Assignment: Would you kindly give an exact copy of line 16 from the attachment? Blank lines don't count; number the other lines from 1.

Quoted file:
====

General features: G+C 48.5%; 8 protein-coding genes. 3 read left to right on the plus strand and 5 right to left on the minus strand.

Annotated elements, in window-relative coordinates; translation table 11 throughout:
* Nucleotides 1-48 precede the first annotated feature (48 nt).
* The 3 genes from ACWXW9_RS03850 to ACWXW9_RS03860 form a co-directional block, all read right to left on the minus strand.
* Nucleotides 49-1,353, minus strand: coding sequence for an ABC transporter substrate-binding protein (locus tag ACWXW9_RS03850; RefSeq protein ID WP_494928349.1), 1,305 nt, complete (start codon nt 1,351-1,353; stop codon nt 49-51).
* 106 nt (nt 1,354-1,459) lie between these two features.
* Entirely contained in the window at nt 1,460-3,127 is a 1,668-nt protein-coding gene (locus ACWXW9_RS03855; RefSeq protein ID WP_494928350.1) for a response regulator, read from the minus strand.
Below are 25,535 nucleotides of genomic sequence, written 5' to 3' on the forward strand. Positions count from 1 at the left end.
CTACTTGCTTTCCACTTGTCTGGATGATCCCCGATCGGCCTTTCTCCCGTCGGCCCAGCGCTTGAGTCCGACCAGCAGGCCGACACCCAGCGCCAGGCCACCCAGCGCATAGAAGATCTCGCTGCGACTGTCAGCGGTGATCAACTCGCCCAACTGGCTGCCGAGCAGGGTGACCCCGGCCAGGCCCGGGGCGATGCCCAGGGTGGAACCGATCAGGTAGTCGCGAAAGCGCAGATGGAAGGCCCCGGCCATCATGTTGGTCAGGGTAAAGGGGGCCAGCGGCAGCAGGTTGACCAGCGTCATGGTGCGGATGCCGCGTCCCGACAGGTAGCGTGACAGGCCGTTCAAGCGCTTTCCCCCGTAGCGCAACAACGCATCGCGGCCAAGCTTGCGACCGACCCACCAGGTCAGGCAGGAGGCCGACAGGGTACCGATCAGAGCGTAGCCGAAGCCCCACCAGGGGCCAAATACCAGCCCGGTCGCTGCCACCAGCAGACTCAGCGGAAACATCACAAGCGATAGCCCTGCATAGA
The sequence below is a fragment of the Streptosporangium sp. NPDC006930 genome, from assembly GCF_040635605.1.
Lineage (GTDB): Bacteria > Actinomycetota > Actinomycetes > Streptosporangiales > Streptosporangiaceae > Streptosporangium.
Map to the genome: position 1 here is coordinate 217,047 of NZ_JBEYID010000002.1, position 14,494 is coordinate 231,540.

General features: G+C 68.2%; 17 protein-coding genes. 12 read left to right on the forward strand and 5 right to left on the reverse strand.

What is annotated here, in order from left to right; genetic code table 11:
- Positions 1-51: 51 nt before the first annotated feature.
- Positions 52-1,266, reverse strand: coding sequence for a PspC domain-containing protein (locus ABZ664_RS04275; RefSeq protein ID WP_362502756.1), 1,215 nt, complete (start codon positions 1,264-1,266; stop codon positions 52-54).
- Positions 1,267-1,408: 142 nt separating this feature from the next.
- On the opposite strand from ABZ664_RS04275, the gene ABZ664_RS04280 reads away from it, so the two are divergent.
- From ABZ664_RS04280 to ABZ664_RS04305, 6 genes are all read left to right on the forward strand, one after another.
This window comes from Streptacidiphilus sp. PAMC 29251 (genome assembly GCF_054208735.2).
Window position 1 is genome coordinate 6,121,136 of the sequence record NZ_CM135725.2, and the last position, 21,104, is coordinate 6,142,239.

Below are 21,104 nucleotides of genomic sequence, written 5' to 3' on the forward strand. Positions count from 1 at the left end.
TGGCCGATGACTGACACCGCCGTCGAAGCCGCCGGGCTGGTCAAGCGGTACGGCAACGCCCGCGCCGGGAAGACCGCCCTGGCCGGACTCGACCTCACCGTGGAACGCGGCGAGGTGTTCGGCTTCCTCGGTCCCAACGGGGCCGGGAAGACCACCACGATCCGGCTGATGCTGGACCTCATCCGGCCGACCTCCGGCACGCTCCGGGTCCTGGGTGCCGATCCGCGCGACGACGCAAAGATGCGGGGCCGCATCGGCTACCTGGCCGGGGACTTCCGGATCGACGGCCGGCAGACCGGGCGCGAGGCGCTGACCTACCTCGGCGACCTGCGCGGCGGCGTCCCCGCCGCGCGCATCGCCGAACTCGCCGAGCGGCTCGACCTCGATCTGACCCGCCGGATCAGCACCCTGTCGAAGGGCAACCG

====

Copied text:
- Positions 52-1,266, reverse strand: coding sequence for a PspC domain-containing protein (locus ABZ664_RS04275; RefSeq protein ID WP_362502756.1), 1,215 nt, complete (start codon positions 1,264-1,266; stop codon positions 52-54).